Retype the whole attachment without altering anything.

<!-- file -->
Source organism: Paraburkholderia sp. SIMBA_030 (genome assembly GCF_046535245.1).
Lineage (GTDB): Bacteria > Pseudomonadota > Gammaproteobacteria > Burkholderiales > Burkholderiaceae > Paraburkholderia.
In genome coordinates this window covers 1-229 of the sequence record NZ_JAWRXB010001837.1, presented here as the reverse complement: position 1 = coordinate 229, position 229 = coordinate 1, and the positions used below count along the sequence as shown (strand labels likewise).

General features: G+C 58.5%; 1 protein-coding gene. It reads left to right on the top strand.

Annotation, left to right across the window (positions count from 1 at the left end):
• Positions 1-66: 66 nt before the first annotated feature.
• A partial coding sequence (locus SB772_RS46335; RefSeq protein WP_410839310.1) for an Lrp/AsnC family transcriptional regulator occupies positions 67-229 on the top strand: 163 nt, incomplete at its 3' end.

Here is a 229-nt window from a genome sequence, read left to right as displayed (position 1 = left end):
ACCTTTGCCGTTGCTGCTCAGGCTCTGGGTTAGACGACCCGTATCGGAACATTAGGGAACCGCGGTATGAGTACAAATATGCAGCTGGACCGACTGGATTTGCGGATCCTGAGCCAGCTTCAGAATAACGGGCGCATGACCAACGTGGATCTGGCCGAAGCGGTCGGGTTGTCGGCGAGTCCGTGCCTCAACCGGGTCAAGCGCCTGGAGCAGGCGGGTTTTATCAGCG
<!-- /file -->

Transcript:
Source organism: Paraburkholderia sp. SIMBA_030 (genome assembly GCF_046535245.1).
Lineage (GTDB): Bacteria > Pseudomonadota > Gammaproteobacteria > Burkholderiales > Burkholderiaceae > Paraburkholderia.
In genome coordinates this window covers 1-229 of the sequence record NZ_JAWRXB010001837.1, presented here as the reverse complement: position 1 = coordinate 229, position 229 = coordinate 1, and the positions used below count along the sequence as shown (strand labels likewise).

General features: G+C 58.5%; 1 protein-coding gene. It reads left to right on the top strand.

Annotation, left to right across the window (positions count from 1 at the left end):
• Positions 1-66: 66 nt before the first annotated feature.
• A partial coding sequence (locus SB772_RS46335; RefSeq protein WP_410839310.1) for an Lrp/AsnC family transcriptional regulator occupies positions 67-229 on the top strand: 163 nt, incomplete at its 3' end.

Here is a 229-nt window from a genome sequence, read left to right as displayed (position 1 = left end):
ACCTTTGCCGTTGCTGCTCAGGCTCTGGGTTAGACGACCCGTATCGGAACATTAGGGAACCGCGGTATGAGTACAAATATGCAGCTGGACCGACTGGATTTGCGGATCCTGAGCCAGCTTCAGAATAACGGGCGCATGACCAACGTGGATCTGGCCGAAGCGGTCGGGTTGTCGGCGAGTCCGTGCCTCAACCGGGTCAAGCGCCTGGAGCAGGCGGGTTTTATCAGCG